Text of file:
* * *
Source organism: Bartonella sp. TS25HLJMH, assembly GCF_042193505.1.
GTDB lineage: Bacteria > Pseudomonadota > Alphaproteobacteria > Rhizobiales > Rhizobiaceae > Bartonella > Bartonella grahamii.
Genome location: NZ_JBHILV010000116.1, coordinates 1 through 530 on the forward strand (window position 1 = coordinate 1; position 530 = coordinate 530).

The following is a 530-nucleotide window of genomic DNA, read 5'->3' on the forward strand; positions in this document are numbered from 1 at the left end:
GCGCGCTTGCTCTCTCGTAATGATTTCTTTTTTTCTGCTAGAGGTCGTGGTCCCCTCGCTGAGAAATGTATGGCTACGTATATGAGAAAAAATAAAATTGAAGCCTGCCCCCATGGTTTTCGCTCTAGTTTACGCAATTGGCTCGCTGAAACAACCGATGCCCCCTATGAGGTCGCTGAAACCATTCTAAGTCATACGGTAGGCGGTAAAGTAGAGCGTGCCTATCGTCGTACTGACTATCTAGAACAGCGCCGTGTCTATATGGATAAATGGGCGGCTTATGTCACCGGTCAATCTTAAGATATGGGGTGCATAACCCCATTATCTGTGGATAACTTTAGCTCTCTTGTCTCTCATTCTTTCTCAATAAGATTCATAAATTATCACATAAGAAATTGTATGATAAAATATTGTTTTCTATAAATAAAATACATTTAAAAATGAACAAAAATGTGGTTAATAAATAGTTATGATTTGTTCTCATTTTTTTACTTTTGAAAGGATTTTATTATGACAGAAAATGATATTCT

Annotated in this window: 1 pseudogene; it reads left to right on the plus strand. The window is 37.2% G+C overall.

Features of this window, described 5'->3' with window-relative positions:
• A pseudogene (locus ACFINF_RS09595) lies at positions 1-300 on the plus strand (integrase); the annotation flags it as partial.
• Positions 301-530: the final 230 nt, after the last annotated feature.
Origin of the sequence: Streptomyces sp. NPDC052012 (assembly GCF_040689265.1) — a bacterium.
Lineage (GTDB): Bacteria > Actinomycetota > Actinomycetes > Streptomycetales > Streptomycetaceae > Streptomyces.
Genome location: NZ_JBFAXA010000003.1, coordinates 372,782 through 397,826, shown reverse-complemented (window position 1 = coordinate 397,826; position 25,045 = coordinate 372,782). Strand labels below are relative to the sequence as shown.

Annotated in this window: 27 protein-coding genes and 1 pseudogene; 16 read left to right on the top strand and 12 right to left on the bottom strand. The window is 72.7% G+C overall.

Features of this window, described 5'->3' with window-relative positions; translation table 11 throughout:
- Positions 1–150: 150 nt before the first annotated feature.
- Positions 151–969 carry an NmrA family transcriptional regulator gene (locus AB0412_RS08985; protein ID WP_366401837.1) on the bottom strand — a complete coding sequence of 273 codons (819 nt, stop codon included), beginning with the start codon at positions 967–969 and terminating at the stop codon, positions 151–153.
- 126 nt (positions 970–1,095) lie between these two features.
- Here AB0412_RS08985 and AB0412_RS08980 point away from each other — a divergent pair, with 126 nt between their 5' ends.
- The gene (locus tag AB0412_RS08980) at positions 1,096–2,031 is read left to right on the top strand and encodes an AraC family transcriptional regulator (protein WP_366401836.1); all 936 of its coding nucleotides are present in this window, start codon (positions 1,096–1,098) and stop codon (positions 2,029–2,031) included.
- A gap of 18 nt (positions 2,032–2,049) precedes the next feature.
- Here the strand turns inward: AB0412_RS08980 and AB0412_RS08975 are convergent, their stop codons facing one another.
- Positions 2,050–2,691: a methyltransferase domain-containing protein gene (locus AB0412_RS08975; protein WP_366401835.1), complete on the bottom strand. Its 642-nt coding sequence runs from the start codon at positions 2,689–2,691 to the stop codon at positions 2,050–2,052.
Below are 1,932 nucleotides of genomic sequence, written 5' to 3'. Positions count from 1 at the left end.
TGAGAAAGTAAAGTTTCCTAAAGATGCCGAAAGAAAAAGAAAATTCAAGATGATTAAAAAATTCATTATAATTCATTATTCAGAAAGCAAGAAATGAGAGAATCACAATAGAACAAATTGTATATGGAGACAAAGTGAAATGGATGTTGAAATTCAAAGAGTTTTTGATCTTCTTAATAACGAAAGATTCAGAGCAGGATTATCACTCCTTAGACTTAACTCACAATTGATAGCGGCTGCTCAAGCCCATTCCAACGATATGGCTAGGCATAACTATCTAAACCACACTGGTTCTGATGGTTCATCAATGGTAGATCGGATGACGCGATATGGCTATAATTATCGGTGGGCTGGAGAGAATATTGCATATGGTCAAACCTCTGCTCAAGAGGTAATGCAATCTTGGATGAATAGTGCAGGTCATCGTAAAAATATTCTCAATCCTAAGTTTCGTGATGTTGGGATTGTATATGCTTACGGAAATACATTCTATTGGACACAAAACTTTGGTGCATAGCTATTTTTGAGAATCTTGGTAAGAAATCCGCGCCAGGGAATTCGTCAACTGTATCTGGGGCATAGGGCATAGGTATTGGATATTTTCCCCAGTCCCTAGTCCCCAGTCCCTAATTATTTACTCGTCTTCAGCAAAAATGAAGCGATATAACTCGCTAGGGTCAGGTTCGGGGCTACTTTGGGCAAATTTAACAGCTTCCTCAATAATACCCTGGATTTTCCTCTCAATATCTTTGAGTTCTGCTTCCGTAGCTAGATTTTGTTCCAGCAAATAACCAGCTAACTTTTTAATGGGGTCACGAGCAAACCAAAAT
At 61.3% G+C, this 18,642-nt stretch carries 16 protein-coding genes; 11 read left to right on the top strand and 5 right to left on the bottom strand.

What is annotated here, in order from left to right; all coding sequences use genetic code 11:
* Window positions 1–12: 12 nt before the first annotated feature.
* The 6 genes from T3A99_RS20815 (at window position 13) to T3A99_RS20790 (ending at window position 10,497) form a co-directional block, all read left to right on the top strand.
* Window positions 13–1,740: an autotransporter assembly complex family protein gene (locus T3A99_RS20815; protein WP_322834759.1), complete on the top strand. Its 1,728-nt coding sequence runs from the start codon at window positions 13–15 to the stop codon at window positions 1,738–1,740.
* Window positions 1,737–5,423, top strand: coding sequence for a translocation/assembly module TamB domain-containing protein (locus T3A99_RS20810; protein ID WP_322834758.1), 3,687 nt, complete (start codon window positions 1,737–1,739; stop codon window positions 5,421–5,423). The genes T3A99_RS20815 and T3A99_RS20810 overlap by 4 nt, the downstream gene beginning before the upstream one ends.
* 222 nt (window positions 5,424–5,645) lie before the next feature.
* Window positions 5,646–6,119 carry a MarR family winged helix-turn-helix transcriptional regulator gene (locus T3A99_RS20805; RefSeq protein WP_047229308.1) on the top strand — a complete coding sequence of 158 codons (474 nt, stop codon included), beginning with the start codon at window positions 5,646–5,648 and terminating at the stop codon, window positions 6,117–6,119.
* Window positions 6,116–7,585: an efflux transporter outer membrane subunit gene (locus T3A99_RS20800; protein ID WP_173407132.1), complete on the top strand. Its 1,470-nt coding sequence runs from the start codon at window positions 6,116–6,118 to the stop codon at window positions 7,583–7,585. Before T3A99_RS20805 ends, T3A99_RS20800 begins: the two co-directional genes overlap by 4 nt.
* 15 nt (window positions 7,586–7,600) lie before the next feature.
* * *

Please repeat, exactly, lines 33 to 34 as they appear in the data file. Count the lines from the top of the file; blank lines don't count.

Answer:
* Window positions 6,116–7,585: an efflux transporter outer membrane subunit gene (locus T3A99_RS20800; protein ID WP_173407132.1), complete on the top strand. Its 1,470-nt coding sequence runs from the start codon at window positions 6,116–6,118 to the stop codon at window positions 7,583–7,585. Before T3A99_RS20805 ends, T3A99_RS20800 begins: the two co-directional genes overlap by 4 nt.
* 15 nt (window positions 7,586–7,600) lie before the next feature.